DUBAI - It was a scene reminiscent of pre-pandemic Dubai: Art lovers dressed in designer clothes or alternative fashion, walking around in one of the city's many swanky locations. Bloggers, VIPs and influencers filming on their mobile phones. People mingling and laughing.
The only difference? They all wore masks.
After being cancelled in March last year due to the coronavirus pandemic, Art Dubai returned this week to the sun-baked desert metropolis it calls home, becoming one of the first in-person international art fairs of 2021. The show is part of the city-state's efforts to reopen to international trade and tourism that power its economy.
“Art Dubai was the first art fair to be cancelled, just when the pandemic started" and now it's the first to be back live, said Pablo del Val, the show's artistic director.
“I think it’s been an emotional, fantastic moment," he added. “I think everyone was looking forward to stop looking to screens and having a physical relationship with a work of art.”
This year's installment is different, however. Typically held at the vast conference space of Madinat Jumeirah in the shadow of Dubai's iconic, sail-shaped Burj al-Arab hotel, the 2021 event instead came to Dubai International Financial Center. Temporary galleries sprung up around the center's Gate House, the landmark structure at the business hub.
Signs of the pandemic are still everywhere: Social-distancing signs and hand sanitizer dispensers stand visible in the tents housing the galleries. People attending the fair can book a specific time slot in advance to guarantee their entry. Those worried about being around a crowd can take a virtual tour of the fair from home.
Even some of the art is teleconferencing into the event. Art Dubai introduced a program allowing galleries unable to travel to Dubai to connect to visitors via video.
The fair features 50 contemporary and modern galleries from 31 countries, specializing in regions that are not main players on the international art scene. It also focuses on artists from the Middle East.
One of them is Rashed al-Shashai, a prominent figure of the contemporary Saudi art scene. He recently designed a piece entitled Concise Passage, 2020 in the kingdom's al-Ula historical district — a feature made of shipping crates divided by a pink-lighted walkway symbolizing a region that was once a key stop on an incense trade route linking Arabia to Asia.
“Taking part in this fair shows the determination of art to be part of bringing life back to normal, for people and humanity," al-Shashai said. "It helps people live in a better way, even when there are disasters and tragedies happening in the world.”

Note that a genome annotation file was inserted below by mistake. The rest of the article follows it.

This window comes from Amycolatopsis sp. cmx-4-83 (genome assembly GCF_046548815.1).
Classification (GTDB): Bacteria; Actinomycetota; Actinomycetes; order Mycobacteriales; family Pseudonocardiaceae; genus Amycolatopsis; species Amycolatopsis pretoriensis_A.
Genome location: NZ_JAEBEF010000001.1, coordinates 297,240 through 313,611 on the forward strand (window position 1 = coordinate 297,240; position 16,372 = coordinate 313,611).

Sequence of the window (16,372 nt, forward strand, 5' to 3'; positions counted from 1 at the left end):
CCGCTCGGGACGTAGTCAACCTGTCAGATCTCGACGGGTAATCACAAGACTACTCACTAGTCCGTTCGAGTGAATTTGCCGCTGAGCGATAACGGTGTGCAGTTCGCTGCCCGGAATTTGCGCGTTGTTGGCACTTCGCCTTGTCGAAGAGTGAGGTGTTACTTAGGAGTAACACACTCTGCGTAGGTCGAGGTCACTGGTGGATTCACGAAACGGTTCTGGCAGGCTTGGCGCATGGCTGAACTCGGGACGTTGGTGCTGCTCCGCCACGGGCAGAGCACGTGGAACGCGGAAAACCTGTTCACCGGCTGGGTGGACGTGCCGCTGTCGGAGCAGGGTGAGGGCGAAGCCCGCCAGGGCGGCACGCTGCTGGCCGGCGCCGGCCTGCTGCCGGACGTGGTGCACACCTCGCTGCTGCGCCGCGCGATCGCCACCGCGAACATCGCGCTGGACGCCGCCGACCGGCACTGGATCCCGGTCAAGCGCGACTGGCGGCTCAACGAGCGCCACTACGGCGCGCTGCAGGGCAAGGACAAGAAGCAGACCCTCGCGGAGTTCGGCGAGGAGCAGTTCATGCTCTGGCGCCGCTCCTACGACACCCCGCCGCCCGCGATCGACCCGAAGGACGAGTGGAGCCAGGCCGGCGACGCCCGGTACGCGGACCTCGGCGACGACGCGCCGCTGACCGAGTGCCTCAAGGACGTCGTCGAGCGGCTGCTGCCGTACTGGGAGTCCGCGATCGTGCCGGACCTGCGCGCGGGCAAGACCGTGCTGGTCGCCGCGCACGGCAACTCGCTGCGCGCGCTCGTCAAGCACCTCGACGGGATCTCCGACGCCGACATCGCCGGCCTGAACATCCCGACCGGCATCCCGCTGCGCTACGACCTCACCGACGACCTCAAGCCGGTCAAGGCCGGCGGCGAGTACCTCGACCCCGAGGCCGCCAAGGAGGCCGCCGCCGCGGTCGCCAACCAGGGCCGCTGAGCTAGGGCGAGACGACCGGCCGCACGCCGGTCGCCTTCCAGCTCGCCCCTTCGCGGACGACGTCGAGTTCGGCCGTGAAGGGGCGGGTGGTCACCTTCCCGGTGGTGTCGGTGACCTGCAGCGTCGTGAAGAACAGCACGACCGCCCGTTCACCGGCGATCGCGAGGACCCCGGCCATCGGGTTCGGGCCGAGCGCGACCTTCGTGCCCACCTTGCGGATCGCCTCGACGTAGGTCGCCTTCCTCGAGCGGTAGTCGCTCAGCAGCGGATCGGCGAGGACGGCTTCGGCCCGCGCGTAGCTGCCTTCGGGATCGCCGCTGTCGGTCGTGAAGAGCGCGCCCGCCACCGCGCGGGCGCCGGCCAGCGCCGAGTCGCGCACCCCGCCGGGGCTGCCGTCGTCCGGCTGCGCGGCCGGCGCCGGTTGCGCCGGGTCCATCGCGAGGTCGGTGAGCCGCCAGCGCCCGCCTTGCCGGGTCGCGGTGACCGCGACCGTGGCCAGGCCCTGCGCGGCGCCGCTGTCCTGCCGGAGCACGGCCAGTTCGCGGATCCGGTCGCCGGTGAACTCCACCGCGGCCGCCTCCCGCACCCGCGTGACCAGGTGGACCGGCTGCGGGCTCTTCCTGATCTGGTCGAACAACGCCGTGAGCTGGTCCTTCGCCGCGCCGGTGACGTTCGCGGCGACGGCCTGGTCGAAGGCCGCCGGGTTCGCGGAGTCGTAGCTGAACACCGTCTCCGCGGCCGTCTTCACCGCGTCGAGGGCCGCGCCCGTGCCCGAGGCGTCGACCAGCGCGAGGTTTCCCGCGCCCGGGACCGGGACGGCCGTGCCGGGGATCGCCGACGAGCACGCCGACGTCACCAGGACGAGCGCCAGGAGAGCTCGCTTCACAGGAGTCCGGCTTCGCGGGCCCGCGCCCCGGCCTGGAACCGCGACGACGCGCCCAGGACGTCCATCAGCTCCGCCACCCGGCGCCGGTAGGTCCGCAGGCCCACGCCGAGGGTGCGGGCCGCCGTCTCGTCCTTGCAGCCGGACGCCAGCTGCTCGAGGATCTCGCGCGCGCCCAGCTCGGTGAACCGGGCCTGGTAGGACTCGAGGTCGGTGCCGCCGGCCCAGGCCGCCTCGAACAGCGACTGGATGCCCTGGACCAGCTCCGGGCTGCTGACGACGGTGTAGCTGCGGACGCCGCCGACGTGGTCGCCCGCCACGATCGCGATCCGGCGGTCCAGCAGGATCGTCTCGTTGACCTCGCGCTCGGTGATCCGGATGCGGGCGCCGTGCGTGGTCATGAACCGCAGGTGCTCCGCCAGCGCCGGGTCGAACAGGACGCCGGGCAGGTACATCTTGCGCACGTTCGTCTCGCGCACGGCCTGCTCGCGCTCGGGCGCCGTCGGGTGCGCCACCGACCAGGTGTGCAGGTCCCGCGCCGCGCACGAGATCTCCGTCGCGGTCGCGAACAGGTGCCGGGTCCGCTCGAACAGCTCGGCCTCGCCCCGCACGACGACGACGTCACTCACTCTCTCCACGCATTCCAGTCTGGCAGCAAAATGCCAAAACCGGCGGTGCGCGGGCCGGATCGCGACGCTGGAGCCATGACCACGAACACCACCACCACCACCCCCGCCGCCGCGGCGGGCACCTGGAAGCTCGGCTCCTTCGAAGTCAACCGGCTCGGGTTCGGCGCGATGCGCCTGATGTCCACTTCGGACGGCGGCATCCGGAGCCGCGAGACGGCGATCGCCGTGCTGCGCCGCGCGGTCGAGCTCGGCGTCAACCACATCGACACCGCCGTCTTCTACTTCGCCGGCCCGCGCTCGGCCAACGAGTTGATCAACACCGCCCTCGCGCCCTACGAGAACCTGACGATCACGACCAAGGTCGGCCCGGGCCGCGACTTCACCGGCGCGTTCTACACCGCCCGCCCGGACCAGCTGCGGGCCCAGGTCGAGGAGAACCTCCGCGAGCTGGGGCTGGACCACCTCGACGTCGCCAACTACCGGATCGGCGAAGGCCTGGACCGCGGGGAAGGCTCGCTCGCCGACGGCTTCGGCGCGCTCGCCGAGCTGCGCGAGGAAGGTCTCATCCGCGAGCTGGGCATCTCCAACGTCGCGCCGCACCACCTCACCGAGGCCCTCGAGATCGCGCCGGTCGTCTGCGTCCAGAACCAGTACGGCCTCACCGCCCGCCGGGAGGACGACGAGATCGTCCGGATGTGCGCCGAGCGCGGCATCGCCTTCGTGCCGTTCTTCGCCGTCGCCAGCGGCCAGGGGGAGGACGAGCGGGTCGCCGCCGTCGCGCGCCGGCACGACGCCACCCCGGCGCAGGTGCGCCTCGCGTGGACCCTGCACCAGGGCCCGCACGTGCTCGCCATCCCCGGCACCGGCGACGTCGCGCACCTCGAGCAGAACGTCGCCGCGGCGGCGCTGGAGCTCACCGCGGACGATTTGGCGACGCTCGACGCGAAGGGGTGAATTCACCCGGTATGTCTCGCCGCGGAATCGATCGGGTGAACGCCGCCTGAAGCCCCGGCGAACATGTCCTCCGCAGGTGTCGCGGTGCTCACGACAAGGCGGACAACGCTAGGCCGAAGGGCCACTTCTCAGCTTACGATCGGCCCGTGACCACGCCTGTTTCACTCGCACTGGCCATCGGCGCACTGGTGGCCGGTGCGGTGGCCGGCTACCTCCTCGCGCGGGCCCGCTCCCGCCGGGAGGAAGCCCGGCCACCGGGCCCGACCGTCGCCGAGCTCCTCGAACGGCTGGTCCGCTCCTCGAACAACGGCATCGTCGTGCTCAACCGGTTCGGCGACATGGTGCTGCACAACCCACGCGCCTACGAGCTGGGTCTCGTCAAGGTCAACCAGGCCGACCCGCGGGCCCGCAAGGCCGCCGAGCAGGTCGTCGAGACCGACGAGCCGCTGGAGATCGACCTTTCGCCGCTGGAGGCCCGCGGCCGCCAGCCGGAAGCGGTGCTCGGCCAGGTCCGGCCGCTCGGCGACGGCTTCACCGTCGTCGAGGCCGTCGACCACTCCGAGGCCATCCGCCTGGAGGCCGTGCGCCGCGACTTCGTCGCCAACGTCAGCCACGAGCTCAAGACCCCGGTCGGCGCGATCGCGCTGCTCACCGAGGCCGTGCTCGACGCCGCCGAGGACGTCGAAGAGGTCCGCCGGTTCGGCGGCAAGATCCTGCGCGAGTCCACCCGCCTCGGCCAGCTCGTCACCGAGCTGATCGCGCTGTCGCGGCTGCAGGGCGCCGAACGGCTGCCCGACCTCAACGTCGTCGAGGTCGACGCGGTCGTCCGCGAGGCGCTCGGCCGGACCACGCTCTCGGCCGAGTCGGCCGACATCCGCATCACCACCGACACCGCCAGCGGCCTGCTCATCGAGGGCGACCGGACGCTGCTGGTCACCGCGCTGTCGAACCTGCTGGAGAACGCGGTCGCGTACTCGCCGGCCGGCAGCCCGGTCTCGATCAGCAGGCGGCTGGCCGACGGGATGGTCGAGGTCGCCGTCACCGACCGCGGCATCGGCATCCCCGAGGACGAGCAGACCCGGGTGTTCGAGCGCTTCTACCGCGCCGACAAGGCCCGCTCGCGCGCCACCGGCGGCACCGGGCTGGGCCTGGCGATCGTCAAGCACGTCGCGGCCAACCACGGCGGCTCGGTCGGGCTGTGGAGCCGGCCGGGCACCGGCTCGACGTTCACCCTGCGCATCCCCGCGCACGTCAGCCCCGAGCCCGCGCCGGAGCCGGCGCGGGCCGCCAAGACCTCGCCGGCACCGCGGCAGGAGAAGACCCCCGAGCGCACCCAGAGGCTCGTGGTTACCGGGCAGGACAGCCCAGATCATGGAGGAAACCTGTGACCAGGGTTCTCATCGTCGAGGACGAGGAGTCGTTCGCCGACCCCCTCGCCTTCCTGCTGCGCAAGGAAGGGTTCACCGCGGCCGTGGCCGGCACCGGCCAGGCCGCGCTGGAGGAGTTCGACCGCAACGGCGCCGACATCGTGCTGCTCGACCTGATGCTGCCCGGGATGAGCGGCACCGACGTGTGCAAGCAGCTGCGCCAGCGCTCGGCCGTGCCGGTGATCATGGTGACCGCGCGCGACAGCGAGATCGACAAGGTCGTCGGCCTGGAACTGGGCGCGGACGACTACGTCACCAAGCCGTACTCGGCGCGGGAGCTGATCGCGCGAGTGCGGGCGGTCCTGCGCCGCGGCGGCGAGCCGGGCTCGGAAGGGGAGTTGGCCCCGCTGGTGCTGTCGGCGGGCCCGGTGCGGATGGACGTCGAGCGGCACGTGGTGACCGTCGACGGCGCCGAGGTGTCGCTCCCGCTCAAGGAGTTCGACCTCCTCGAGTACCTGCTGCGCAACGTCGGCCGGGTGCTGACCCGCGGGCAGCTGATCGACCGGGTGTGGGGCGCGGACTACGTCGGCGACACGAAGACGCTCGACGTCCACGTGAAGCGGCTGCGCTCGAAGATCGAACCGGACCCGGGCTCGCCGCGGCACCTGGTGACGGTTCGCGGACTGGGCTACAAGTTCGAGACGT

As Dubai went into a lockdown in early 2020, the city's big events shut down, along with its long-haul carrier Emirates. The autocratically ruled emirate moved aggressively to reopen in July to tourists. Coronavirus numbers however spiked to levels unseen following New Year's Eve. Other countries also blamed Dubai for outbreaks of coronavirus variants.
Since then, reported daily new infection numbers have dropped to over 2,000, from highs of nearly 4,000 at the worst of the winter. The United Arab Emirates is vaccinating at one of the quickest rates in the world, hoping to be ready for Dubai hosting its Expo 2020 world's fair in October, after the pandemic forced a delay of the event last year.
With airlines flying again, big events back on the calendar, and bars and restaurants open to residents and tourists — albeit masked when not eating or drinking — the UAE hopes to power through the rest of the pandemic.
“Corona changed life as a whole," al-Shashai said. “I found that people are just waiting for a chance to come back, and they will, and they will rebuild, and they will forget everything that happened, and it will all become tales to be told.”
The pandemic also featured in the art exhibited in the show. One piece, a giant outdoor display reading “NEWS: IT WON'T BE LIKE THIS FOREVER” drew many a selfie.
“I think that culture is something that should never be canceled and I think it doesn’t matter the times that you’re going through," del Val said. “I think it’s a way that we can really interrelate with each other and where our senses and our positiveness come back to life."
“I think that one of the magics that Art Dubai is managing this week is precisely that ... bringing people (into) a completely different state of mind,” he added.
"We are becoming humans again.”